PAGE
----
The Corgi team would like to thank everyone involved in making this such a special occasion, particularly Mr and Mrs Hayter, who were only too happy to be involved.
Own a Don Hayter signed Vanguard MGB Roadster
Rather than keep the ultra-collectable signed examples of Don Hayter’s beautiful MGB model in the Corgi archives, we have decided to give one lucky Vanguards collector the opportunity to own this model and will be launching a 'closed bid auction' to coincide with the publication of this latest blog. In accordance with Don Hayter’s wishes, all proceeds from the auction will be going to Macmillan Cancer Support, which is his chosen charity – we hope to be passing on a decent amount to this extremely worthwhile cause.
By the time this blog is posted, the signed Don Hayter MGB Roadster V8 blind auction page will be up and running and it is intended that the auction will be active until 30th November, to allow for forthcoming features in several motoring publications. Get your bids in now for your chance to own this fascinating piece of motoring memorabilia.
Breaking News: The Corgi events team will be attending the Classic Motor Show at Birmingham’s NEC over the weekend of 8th – 10th November and Don Hayter’s beautiful MGB Roadster (courtesy of the car’s current owner, Mr Edward Vandyk) will have pride of place on our stand. Please come along and meet the team, whilst enjoying this classic sports car at the same time.
Military Legends enter the diecast model battlefield
Regular visitors to the Corgi website will have spotted that over the past few days, the first model in our Military Legends range have been released and with them, marked the return of this extremely popular range of 1/50th scale tank and military vehicles after something of a long hiatus. The release of these first two models is the culmination of significant effort by the Corgi development team, as they attempted to resurrect a series of model toolings which had never been released whilst the brand had been under the ownership of Hornby Hobbies and had simply been stored at manufacturing facilities in the Far East.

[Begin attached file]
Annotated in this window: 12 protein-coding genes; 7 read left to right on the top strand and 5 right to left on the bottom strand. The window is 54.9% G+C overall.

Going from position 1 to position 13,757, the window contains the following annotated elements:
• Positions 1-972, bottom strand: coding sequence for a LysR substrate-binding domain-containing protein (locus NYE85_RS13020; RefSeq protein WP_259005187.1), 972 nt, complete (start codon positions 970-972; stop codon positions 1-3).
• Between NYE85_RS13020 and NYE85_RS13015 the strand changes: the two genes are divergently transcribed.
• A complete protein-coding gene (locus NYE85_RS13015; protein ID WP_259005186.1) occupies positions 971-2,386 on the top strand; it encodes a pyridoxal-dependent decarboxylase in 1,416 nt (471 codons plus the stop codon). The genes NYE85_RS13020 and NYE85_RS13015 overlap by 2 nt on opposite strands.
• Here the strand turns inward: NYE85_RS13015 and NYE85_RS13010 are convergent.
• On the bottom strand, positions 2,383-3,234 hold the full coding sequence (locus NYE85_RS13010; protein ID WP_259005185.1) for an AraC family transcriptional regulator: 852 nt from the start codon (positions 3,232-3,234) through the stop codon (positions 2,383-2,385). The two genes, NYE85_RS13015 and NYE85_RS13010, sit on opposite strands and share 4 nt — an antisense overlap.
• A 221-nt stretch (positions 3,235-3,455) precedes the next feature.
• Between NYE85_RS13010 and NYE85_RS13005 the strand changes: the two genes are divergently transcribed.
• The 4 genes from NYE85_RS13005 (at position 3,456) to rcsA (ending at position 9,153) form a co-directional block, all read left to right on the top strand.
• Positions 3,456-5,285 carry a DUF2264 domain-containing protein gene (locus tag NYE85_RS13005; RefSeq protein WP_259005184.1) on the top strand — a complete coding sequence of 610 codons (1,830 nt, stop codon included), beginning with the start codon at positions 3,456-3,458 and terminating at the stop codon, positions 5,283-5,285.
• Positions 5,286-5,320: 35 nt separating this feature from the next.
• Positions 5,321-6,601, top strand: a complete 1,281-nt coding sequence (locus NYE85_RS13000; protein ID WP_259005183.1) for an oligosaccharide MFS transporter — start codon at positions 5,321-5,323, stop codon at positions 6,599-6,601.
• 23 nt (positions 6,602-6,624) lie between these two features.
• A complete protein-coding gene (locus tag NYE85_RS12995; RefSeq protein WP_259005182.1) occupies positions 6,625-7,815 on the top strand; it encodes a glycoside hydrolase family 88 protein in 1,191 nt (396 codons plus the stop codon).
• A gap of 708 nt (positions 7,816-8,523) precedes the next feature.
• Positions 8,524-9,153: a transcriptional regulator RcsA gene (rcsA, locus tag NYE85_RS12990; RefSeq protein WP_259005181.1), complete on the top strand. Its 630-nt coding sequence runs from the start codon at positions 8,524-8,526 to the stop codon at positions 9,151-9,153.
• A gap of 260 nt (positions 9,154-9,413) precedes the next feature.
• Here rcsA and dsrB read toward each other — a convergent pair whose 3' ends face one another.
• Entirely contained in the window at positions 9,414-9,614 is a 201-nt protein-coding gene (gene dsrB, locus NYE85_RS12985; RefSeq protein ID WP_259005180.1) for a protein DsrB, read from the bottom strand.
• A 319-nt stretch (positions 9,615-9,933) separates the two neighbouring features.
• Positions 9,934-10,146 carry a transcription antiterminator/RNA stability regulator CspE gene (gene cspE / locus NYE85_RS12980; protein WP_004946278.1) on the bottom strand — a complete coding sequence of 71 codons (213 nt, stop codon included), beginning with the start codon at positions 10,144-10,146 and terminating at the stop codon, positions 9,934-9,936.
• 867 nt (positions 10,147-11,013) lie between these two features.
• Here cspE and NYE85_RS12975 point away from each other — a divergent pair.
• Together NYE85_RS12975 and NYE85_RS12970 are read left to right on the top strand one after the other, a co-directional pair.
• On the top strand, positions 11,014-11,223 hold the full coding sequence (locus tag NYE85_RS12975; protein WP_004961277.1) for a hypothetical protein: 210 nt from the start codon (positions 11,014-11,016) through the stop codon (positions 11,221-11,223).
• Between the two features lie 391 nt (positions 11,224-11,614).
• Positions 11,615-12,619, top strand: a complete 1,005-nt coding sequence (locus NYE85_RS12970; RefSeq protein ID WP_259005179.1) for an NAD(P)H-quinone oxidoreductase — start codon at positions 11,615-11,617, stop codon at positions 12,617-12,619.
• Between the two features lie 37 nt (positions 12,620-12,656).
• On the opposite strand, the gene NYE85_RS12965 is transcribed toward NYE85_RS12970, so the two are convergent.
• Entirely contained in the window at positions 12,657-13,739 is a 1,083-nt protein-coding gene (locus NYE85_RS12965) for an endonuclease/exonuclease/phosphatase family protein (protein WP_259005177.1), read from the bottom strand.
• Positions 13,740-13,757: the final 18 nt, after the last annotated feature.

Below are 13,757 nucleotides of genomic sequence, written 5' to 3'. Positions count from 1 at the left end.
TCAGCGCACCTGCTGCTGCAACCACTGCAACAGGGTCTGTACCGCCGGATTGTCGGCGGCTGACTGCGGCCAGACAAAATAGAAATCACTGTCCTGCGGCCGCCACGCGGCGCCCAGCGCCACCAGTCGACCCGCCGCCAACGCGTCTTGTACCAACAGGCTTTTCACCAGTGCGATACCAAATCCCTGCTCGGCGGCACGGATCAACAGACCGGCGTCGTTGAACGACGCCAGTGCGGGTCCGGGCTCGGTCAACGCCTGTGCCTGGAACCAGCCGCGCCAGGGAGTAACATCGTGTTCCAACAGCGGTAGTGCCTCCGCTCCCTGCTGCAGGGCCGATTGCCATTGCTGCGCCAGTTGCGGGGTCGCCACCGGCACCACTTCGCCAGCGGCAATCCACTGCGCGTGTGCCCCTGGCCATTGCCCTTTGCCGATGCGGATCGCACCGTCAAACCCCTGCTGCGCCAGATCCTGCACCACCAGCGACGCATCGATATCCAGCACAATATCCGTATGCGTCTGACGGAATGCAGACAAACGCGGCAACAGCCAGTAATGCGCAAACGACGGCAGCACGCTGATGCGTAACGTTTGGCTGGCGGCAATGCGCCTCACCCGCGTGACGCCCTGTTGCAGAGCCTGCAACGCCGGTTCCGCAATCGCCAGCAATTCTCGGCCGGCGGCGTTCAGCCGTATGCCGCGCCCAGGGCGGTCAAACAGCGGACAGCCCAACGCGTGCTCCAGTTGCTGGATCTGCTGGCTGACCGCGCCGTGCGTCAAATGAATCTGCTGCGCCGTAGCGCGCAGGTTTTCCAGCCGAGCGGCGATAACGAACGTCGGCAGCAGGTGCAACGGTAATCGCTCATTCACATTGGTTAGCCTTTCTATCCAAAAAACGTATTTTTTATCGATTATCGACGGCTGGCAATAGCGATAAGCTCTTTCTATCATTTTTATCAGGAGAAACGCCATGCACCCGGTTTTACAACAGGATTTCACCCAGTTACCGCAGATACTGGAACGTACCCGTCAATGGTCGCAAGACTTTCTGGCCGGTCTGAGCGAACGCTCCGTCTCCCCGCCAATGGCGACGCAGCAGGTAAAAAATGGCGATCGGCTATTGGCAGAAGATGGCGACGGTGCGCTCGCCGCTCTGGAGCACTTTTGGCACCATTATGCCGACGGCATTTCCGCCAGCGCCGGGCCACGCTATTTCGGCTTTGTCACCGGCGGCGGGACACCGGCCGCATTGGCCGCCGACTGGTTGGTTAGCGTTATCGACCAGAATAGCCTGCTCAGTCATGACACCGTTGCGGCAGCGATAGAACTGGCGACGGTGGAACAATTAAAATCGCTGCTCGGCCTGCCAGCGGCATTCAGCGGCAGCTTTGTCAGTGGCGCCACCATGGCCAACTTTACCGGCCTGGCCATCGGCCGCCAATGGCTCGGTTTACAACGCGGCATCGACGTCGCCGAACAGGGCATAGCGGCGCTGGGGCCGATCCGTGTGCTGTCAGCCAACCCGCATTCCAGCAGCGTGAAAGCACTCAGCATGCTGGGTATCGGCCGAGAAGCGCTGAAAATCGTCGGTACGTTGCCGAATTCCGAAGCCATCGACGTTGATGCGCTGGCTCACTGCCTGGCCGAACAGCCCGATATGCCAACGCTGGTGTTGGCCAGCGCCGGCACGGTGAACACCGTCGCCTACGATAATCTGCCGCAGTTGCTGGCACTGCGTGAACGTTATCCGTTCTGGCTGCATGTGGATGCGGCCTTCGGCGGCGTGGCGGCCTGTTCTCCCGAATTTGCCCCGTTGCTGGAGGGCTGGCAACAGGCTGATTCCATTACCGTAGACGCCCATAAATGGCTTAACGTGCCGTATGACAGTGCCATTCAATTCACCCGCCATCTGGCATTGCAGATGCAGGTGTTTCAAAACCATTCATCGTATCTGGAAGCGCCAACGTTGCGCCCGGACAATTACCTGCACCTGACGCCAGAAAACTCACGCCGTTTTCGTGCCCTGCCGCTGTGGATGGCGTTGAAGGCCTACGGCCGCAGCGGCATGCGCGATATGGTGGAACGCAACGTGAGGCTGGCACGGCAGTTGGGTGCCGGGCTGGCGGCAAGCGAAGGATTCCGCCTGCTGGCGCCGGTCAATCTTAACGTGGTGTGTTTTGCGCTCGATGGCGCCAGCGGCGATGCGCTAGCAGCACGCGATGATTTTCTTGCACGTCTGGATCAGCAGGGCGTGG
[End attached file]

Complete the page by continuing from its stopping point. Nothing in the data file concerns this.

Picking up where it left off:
Once all the tooling had been located and exhaustively assessed, people who had never been involved in the prior release of these models had to quickly find all the information they needed to allow the range to rise once more, like a diecast military phoenix from the ashes, enabling these once popular models to take their place in the latest Corgi range. In line with current trends, these latest releases have been produced in much smaller quantities than in previous years, further enhancing their collectability, but also allowing a little sales latitude in re-establishing the range and attracting new and previous collectors of these fantastic scale models. Importantly, the new team are determined to make them as accurate a representation of the real vehicles that they possibly can and produce a series of tank and military vehicle models which collectors will be suitably impressed with and happy to add to their collections.